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The Validation of Work-related Self-reported Asthma Exacerbation
  1. Aimee R Bolen (abolen{at}health-ra.com)
  1. National Institute for Occupational Safety and Health, United States
    1. Paul K Henneberger (pkh0{at}cdc.gov)
    1. National Institute for Occupational Safety and Health, United Kingdom
      1. Xiaoming Liang (xliang{at}cdc.gov)
      1. National Institute for Occupational Safety and Health, United States
        1. Susan R Sama (ssama{at}hsph.harvard.edu)
        1. Harvard School of Public Health; Department of Work Environment, UMASS, United States
          1. Peggy A Preusse (peggy.preusse{at}fallonclinic.com)
          1. Fallon Clinic Research Department, United States
            1. Richard A Rosiello (richard.rosiello{at}fallonclinic.com)
            1. Fallon Clinic Research Department, United States
              1. Donald K Milton (dmilton{at}hsph.harvard.edu)
              1. Harvard School of Public Health; Department of Work Environment, UMASS, United States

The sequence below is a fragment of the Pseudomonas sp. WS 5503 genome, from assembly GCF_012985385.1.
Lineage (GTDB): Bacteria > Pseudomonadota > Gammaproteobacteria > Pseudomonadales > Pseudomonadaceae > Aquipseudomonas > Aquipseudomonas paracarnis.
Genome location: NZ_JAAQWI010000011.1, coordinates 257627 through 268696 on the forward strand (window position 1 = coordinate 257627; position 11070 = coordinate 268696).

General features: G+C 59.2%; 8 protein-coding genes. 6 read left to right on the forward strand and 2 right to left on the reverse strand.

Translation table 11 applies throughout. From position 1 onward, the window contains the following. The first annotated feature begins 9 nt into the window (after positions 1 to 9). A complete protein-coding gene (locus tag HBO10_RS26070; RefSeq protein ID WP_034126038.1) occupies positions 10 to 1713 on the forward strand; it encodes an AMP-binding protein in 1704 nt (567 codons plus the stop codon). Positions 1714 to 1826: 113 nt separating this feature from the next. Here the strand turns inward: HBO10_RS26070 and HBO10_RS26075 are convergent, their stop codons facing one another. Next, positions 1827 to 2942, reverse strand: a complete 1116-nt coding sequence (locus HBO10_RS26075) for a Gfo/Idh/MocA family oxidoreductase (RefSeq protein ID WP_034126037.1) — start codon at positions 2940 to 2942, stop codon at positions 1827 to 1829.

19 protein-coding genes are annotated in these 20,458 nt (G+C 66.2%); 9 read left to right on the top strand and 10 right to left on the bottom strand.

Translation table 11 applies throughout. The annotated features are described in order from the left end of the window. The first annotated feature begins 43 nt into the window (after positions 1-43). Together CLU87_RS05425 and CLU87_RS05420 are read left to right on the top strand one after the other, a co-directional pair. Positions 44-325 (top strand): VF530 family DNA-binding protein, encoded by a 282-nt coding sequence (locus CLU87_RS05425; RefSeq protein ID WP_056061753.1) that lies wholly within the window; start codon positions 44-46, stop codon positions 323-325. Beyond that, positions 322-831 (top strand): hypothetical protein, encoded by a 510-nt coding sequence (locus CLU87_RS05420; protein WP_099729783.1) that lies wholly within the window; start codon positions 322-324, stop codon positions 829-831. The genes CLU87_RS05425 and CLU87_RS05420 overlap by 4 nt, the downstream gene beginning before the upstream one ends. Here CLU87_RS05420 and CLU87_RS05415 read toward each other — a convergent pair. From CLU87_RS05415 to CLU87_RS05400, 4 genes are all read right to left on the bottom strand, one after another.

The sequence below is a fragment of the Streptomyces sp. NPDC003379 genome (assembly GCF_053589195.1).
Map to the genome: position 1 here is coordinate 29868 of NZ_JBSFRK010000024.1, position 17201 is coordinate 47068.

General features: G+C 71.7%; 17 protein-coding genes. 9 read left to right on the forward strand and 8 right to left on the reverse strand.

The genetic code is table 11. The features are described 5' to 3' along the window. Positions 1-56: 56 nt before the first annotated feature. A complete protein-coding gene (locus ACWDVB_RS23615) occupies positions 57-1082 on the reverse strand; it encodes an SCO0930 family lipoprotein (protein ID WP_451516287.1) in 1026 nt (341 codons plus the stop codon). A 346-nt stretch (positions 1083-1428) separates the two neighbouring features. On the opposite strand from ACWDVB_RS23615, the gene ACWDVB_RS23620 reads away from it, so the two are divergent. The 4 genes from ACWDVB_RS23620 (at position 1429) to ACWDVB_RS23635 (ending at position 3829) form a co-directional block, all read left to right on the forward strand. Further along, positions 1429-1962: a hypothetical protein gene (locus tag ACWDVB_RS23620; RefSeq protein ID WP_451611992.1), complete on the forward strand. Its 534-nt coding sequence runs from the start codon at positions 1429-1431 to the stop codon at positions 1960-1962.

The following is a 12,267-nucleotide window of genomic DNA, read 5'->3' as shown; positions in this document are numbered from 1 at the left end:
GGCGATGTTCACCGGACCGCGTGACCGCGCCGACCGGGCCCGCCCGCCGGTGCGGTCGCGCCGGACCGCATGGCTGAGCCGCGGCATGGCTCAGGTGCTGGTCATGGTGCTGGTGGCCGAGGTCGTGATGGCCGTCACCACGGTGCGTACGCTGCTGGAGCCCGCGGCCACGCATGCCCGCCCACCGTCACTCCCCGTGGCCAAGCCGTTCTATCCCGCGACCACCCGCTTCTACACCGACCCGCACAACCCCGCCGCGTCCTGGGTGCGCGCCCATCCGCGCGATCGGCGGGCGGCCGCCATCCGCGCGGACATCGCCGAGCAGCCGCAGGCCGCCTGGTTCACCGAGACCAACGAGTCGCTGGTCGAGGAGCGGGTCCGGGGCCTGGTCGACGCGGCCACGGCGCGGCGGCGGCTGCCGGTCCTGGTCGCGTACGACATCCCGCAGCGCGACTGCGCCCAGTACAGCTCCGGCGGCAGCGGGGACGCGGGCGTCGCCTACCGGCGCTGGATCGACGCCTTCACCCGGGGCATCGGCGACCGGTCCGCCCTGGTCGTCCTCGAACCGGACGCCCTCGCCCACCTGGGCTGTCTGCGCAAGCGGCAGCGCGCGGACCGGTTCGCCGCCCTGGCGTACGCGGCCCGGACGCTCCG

Abstract

                Objectives: The objective of this study was to determine the validity of work-related self-reported exacerbation of asthma using the findings from serial peak expiratory flow (PEF) measurements as the standard.

                Methods: Adults with asthma treated in a health maintenance organization were asked to conduct serial spirometry testing at home and at work for 3 weeks. Self-reported respiratory symptoms and medication use were recorded in two ways: a daily log completed concurrently with the serial PEF testing and a telephone questionnaire administered after the PEF testing. Three researchers evaluated the serial PEF records and judged whether a work relationship was evident.

                Results: Ninety-five (25%) of 382 working adults with asthma provided adequate serial PEF data, and 13 (14% of 95) were judged to have workplace exacerbation of asthma based on these data. Self-reported concurrent medication use was the most valid single operational definition, with a sensitivity of 62% and a specificity of 65%.

                Conclusions: Self-reports of symptoms and medication use failed to identify many people who had evidence of workplace exacerbation of asthma based on serial PEF measurements.

                • asthma
                • serial spirometry
                • workplace studies

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